Home Health Care RightEye’s eye-tracking system gets FDA clearance, based on competitor’s technology

RightEye’s eye-tracking system gets FDA clearance, based on competitor’s technology


Bethesda, Maryland-based RightEye has received a 510(k) clearance from the FDA for its EyeQ eye-tracking technology, which is meant to test and track visual impairment as indications of brain health and other neurological conditions.

With its portable computer, users can perform a host of different vision training games and tests that measure and analyze eye movements and compile reports with visual tracking results, along with potential treatment options.

The device – which retails between $5,000 and $10,000 with an additional annual subscription fee – also recommends personalized exercises which can be performed at home to strengthen areas of weakness.

The company’s software can track the results over time showing changes in metrics, trend lines, graphs and replays of eye movements. These diagnostics can highlight vision or eye problems which can be difficult to spot using traditional methods like eye charts.

Some of the leading applications offered through the EyeQ platform include reading assessments that can reveal issues that may be confused with dyslexia or other learning disorders, sports vision tests to improve coordination and reaction times and brain health tests that can reveal the severity of ocular motor issues associated with conditions like Parkinson’s Disease.

“The RightEye system has been an asset to my practice for its ability to help identify conditions that may have otherwise gone unnoticed,” said Adam Clarin, a practicing optometrist at Clarin Eye Care, said in a statement.

“The FDA clearance adds an extra layer of confidence for my patients and my practice. The quick and easy-to-administer tests, coupled with the objective and quantifiable reports, not only guides my decision on the type of treatment to recommend but also makes it simple to explain issues to patients and parents.”

RightEye unveiled their vision tracking platform earlier this year at CES which was developed in collaboration with eye-tracking company Tobii.

The company’s customer base includes optometry offices, hospitals, rehab clinics, sports teams and the U.S. military. One major partner has been Major League Baseball, where RightEye’s technology has been used to perform baseline screenings for prospective players.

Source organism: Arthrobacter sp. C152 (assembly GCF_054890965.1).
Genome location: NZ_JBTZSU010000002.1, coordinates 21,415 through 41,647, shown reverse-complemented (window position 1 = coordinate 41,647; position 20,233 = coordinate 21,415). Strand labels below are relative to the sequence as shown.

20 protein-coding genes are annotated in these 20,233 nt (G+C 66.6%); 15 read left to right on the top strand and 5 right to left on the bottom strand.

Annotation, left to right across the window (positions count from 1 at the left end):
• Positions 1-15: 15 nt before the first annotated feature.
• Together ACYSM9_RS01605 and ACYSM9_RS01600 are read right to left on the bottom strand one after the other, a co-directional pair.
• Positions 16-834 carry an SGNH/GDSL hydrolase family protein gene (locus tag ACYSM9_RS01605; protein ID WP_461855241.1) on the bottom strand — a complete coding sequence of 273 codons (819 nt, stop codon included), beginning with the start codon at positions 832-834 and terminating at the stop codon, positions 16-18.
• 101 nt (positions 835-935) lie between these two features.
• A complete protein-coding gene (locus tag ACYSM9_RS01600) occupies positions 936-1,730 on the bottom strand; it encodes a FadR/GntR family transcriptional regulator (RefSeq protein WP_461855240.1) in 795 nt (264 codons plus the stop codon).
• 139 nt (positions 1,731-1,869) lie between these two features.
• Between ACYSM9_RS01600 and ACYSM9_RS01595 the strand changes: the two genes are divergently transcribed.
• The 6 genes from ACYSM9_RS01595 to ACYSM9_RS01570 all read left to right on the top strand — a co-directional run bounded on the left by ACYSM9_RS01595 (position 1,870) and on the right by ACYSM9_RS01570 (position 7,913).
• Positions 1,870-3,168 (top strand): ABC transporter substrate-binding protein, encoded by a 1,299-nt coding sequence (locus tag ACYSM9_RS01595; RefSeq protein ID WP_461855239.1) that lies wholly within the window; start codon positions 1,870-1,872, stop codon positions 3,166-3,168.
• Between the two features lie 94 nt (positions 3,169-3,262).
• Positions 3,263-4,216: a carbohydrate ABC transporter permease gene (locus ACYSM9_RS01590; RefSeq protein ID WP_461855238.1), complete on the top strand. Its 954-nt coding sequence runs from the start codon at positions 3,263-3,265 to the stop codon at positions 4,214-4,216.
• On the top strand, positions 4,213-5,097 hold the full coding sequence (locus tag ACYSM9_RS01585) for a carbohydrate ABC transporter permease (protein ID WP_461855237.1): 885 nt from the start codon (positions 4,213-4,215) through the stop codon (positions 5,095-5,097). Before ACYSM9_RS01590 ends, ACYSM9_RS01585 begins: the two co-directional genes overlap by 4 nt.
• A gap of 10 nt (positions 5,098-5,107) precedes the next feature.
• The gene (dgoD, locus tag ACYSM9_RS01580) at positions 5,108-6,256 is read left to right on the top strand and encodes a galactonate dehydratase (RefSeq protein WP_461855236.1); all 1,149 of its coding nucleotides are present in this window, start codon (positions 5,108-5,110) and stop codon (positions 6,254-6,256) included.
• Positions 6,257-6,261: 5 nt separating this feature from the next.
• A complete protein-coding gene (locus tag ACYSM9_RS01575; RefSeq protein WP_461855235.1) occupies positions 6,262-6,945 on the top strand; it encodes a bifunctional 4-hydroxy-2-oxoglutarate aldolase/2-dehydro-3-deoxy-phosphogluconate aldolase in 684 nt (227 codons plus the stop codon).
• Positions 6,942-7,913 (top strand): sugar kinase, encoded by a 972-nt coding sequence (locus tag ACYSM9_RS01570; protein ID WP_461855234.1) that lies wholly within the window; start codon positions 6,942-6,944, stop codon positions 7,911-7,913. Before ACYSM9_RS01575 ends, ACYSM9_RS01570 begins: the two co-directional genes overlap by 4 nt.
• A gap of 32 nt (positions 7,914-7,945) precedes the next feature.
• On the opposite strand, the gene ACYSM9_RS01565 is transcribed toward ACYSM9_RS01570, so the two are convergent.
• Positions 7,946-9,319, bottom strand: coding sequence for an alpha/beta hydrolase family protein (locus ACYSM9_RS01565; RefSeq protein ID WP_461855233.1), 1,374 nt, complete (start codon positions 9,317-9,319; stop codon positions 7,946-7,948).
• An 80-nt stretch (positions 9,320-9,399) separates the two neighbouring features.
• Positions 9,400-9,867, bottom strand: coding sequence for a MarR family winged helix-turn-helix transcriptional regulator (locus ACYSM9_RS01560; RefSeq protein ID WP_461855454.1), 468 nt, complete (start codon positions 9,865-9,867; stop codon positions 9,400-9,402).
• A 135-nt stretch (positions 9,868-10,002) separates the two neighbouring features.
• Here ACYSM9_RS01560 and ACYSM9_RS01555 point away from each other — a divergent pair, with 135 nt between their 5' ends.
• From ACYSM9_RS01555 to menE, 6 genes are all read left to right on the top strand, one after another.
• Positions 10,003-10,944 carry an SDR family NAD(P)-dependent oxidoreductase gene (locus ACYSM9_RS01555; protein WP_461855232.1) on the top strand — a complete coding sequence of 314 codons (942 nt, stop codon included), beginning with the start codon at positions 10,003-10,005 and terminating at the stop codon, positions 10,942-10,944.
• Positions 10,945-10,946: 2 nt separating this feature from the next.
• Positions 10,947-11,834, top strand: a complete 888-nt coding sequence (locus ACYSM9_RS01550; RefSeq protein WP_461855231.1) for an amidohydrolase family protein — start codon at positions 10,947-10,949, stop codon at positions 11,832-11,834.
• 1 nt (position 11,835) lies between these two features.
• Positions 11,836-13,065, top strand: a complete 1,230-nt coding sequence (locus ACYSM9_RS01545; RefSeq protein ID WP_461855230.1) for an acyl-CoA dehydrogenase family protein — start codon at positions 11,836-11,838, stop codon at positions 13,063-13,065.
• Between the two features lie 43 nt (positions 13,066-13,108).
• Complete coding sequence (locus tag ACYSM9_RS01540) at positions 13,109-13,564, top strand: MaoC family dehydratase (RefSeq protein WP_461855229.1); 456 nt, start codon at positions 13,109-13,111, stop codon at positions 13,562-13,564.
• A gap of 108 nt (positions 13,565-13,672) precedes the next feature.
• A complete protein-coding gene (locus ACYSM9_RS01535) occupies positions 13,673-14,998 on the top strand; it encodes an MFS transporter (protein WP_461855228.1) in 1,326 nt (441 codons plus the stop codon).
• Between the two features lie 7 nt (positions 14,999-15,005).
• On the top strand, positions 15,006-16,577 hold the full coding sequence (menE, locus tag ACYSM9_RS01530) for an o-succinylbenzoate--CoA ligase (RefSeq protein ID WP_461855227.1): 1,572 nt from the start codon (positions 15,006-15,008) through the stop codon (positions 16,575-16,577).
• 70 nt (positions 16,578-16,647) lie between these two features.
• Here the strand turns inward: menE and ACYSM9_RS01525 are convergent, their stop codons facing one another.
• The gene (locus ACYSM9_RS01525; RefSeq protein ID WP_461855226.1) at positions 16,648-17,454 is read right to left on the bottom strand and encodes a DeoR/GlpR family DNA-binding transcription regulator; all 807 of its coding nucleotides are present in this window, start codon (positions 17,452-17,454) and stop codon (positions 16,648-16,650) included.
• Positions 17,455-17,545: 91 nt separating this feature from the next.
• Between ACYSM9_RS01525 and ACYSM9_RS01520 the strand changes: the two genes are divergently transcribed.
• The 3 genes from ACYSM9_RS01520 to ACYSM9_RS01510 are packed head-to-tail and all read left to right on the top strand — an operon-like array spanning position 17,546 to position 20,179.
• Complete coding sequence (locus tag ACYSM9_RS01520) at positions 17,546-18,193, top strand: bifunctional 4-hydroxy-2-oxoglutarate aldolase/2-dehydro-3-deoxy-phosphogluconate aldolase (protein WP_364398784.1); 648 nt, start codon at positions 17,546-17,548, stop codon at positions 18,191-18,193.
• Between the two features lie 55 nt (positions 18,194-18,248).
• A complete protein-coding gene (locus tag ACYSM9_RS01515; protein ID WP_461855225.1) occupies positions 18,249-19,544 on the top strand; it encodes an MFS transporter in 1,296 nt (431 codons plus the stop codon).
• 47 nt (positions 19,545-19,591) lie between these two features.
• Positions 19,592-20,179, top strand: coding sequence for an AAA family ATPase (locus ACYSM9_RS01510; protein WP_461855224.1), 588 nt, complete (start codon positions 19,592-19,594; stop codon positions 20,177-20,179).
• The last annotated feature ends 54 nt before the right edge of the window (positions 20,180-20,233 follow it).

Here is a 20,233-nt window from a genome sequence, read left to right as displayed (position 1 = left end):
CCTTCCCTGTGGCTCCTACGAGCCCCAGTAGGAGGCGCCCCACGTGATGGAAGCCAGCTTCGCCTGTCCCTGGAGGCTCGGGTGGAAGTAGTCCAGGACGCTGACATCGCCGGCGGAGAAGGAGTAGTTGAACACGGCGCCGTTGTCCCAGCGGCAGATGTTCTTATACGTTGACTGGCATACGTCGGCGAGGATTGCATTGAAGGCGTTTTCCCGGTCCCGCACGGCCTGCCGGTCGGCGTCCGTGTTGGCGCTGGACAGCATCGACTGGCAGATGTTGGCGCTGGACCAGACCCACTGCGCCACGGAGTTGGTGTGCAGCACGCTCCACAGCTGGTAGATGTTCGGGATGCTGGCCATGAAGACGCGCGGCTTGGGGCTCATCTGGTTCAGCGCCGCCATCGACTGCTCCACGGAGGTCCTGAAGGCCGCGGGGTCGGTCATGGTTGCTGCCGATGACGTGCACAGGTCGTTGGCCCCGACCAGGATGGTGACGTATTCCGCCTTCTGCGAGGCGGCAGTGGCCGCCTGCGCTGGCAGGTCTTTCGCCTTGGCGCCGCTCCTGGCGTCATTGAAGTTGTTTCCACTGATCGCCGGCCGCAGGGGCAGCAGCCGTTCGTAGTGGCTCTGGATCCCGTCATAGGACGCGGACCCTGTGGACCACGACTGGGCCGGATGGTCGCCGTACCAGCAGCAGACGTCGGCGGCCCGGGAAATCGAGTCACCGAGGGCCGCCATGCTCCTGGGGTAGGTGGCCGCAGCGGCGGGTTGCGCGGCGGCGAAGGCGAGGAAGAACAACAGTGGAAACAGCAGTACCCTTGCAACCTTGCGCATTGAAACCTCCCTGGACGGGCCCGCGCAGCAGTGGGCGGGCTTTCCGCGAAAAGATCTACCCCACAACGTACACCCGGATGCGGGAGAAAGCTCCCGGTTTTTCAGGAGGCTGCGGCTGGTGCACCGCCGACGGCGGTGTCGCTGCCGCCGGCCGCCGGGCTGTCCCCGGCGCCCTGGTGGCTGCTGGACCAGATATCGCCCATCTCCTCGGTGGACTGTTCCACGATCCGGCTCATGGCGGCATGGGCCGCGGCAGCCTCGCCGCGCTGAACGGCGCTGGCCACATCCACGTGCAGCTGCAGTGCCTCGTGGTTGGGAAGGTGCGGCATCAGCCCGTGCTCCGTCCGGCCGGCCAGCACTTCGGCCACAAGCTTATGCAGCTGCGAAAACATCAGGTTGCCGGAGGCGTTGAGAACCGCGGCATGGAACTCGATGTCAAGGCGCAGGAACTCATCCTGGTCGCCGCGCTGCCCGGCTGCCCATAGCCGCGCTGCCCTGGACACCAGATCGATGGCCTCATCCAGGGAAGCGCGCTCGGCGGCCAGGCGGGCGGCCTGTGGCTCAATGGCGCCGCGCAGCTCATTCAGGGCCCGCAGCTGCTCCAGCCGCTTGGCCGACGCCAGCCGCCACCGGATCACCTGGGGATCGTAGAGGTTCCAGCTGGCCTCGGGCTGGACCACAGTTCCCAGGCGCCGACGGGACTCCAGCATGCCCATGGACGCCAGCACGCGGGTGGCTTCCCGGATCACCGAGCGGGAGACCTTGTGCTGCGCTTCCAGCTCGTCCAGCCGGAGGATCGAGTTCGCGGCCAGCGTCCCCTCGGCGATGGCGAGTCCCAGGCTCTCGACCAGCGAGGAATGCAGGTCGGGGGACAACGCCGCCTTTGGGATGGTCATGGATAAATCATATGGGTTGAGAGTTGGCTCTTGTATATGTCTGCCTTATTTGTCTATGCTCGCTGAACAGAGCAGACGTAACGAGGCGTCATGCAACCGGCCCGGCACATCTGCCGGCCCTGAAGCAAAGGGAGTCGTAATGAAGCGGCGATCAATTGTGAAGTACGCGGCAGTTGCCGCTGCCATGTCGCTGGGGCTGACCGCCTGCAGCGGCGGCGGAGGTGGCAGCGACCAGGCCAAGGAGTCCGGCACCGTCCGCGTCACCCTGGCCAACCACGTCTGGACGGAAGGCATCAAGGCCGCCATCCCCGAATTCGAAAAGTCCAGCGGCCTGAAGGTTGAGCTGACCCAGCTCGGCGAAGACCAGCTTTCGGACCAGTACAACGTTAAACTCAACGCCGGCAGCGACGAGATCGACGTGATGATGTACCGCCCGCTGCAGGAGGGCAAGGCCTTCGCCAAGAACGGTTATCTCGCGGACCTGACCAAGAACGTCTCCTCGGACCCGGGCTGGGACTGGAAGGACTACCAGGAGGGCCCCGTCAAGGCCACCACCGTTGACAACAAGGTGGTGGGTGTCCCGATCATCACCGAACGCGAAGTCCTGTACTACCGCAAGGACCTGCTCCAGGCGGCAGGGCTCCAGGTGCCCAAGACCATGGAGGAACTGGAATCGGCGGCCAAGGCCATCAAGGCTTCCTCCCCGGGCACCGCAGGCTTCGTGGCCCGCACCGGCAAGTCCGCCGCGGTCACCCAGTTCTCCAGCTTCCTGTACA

“We are thrilled to receive clearance from the FDA,” RightEye Co-founder and CEO Adam Gross said in a statement.

“It is the culmination of years of scientific research, product development and hard work that have led us to this critical milestone. RightEye is committed to providing innovative, proven eye-tracking solutions that empower doctors to differentiate and expand their practices while transforming the lives of their patients through improved health and wellness.”

RightEye was founded in 2012 has raised more than $10 million in venture capital funding from investors including global vision insurance company VSP Vision Care.

The startup is one of a host of different companies attacking the same problem. One such competitor is SyncThink, which has mainly used its VR eye-tracking headsets in the athletics space to help identify fatigue or warning signs associated with concussions or brain injuries.

In fact, RightEye used SyncThink’s technology as the predicate device with which it applied for FDA clearance.

Palo Alto, California-based SyncThink, which works with sports teams and college sports programs like the Golden State Warriors and the University of Georgia, has previously been reprimanded by the FDA for promoting its device as a way to detect concussions.

In response, both RightEye and SyncThink have taken pains to underscore that while their devices can record, view and analyze eye movements, they cannot provide a diagnosis or diagnostic recommendations.

Another company currently looking to go beyond those efforts is Oculogica, which has developed eye-tracking technology called EyeBox that is currently in clinical trials to get regulatory approval for its ability to diagnose concussions.

Photo: Jay_Zynism, Getty Images

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